Natural Hospital Birth (2nd Edition) – The Best of Both Worlds released on Amazon on 17th May 2018 and is available in Paperback or Kindle Edition. It’s written by Cynthia Gabriel, and here’s the blurb:
Many mothers-to-be find themselves torn between choosing a natural childbirth with minimal medical intervention, and the peace of mind offered by instant access to life-saving technology that only a hospital can provide. Cynthia Gabriel, a doula who has attended hundreds of births and who advises hospitals on how to facilitate low-intervention childbirths, knows that new moms can have both. In this fully updated edition of her popular and pioneering book Natural Hospital Birth, Gabriel gives moms, as well as partners and even medical personnel, concise and reassuring guidance on how to have as natural a birth as possible in a hospital setting.Amazon
I advocate parents-to-be fully exploring every possible option when it comes to childbirth. Some people prefer to know less detail and trust in the medical professionals advice, but I’ll be honest, I’d rather feel informed and be part of the decision making process. Sometimes there’s simply no time to research or even get a second opinion, so I’m the type of person who wants to research and understand things to feel in control of the situation.
Giving birth is often a situation where women feel out of control. In fact, it’s being out of control that can add to serious anxiety, and contribute to post natal mental health problems. A big part of this book is helping women be in control of their birth by understanding the situation and being able to make decisions informatively.
Natural Hospital Birth (2nd Edition) is written by Cynthia Gabriel who is a doula. Her aim is to give guidance on how parents can experience as natural a birth as possible in a hospital setting, but allows for the fact that things can and do need medical intervention, which parents should be kept informed about and still allowed to make some decisions where possible. Approaching medical professionals can be daunting, especially when not all of them are interested in your opinion and some of them are honestly, unsupportive. Cynthia gives us tips on how to approach healthcare professionals, how to formulate a birth plan and to share that information with them. As a doula Cynthia has witnessed women fighting for the birth they want, and I experienced this myself, with my obstetrician being very unsupportive of my wishes and ultra clinical with his approach.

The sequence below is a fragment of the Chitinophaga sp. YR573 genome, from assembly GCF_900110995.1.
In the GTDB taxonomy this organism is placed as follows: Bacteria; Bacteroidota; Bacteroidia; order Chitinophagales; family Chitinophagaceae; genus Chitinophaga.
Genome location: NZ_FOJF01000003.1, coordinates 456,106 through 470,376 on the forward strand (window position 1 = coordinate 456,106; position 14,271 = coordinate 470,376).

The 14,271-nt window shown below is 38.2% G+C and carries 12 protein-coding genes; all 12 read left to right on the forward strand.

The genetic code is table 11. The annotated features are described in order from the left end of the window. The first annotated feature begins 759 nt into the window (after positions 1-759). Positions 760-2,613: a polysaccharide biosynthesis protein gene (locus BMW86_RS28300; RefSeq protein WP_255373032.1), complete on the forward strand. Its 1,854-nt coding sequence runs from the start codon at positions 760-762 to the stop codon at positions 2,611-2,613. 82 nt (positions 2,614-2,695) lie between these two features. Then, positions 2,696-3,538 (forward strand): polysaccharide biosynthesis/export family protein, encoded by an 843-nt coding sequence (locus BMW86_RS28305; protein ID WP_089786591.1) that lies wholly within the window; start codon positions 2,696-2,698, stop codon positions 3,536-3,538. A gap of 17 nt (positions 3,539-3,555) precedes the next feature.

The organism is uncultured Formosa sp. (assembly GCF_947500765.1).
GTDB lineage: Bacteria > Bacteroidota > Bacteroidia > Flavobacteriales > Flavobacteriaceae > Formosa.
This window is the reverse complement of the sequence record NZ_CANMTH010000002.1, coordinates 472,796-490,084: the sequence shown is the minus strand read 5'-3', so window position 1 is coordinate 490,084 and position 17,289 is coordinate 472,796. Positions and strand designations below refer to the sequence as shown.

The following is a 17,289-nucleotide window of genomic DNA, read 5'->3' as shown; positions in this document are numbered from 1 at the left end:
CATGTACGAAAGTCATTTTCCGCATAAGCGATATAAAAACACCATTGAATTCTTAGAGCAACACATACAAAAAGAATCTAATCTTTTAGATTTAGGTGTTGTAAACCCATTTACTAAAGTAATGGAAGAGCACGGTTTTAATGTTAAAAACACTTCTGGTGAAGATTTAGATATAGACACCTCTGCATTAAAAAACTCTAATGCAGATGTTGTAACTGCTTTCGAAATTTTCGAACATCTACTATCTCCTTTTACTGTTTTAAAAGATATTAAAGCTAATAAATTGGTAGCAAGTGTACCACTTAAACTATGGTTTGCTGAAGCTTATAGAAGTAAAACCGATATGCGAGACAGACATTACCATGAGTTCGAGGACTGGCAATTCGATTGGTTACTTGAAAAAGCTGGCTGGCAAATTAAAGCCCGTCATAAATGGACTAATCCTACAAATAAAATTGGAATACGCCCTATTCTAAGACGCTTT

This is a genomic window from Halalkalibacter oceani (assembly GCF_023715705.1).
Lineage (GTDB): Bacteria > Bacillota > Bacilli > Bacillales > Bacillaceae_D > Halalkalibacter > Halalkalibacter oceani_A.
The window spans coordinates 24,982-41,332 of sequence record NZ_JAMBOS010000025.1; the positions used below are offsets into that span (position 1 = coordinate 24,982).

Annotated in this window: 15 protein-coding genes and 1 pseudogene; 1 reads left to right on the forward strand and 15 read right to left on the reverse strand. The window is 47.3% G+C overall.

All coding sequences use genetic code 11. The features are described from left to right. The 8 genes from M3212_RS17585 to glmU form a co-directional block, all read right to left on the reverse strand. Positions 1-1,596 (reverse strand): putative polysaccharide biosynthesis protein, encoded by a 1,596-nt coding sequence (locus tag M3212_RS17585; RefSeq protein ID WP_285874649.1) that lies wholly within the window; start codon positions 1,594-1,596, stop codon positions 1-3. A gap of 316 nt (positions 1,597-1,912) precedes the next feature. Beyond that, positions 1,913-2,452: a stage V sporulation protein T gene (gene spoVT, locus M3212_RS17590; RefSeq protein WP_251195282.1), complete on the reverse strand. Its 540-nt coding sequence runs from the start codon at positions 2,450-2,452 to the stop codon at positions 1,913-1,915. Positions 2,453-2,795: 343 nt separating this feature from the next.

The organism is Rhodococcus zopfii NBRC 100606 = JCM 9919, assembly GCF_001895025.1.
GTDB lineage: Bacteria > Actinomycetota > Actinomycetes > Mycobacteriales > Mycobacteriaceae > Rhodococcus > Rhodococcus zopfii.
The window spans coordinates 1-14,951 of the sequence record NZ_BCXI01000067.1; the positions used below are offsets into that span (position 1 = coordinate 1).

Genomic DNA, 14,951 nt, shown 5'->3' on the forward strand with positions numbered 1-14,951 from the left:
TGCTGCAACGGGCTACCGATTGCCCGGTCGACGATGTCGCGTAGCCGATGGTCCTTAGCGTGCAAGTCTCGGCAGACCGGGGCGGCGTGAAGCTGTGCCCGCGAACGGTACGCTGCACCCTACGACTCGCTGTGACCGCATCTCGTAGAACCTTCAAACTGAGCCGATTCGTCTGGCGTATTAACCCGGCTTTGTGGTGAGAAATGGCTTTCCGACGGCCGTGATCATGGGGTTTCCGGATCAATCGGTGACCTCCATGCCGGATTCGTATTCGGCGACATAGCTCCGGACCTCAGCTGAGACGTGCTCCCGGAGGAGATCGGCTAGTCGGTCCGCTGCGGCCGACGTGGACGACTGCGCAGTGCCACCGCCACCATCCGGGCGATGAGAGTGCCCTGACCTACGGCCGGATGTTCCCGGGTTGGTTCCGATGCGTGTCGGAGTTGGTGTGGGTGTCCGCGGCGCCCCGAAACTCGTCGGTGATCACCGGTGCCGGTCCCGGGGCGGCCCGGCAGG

We get a rundown of medical procedures and medications that can be used and how to avoid them if you’re trying to, but doesn’t cover up the harsh reality that sometimes things don’t go according to plan and you also need to be flexible and realize from the start that the plan may go a different way. Being prepared for that can diminish the trauma and keep you feeling in control and understanding what’s happening to your body. It’s worth noting that this book is written in the USA and that some USA procedures and policies can differ slightly from the UK, but on the whole I found this very accurate and relevant to British readers as well. If anything, I’d say the birth plan is even more relevant, as this is something that my community midwife barely touched on and I wish I’d been more assertive about.
I read this book after giving birth. I write on my blog about pregnancy and parenting so I love to read and share things that I think will be useful to other parents, even though I won’t be having any more children. I wish that I’d read it before birth as I think it would have been very helpful to me. As someone who had quite a traumatic birth experience, with pre-eclampsyia, an induction and then an emergency c-section, a lot of different terminology and medication was thrown around. I didn’t feel like I understood what was happening to me whilst it was happening and I strongly believe that this contributed to my post natal mental health diagnosis. In exploring the things that happened to me afterwards, I now understand a lot clearer each step of the way and in hindsight, would make some different decisions.
I hope that this book helps to educate and help women to speak to healthcare professionals and ultimately, to have a positive birth experience even if things don’t go to plan. Five stars from me!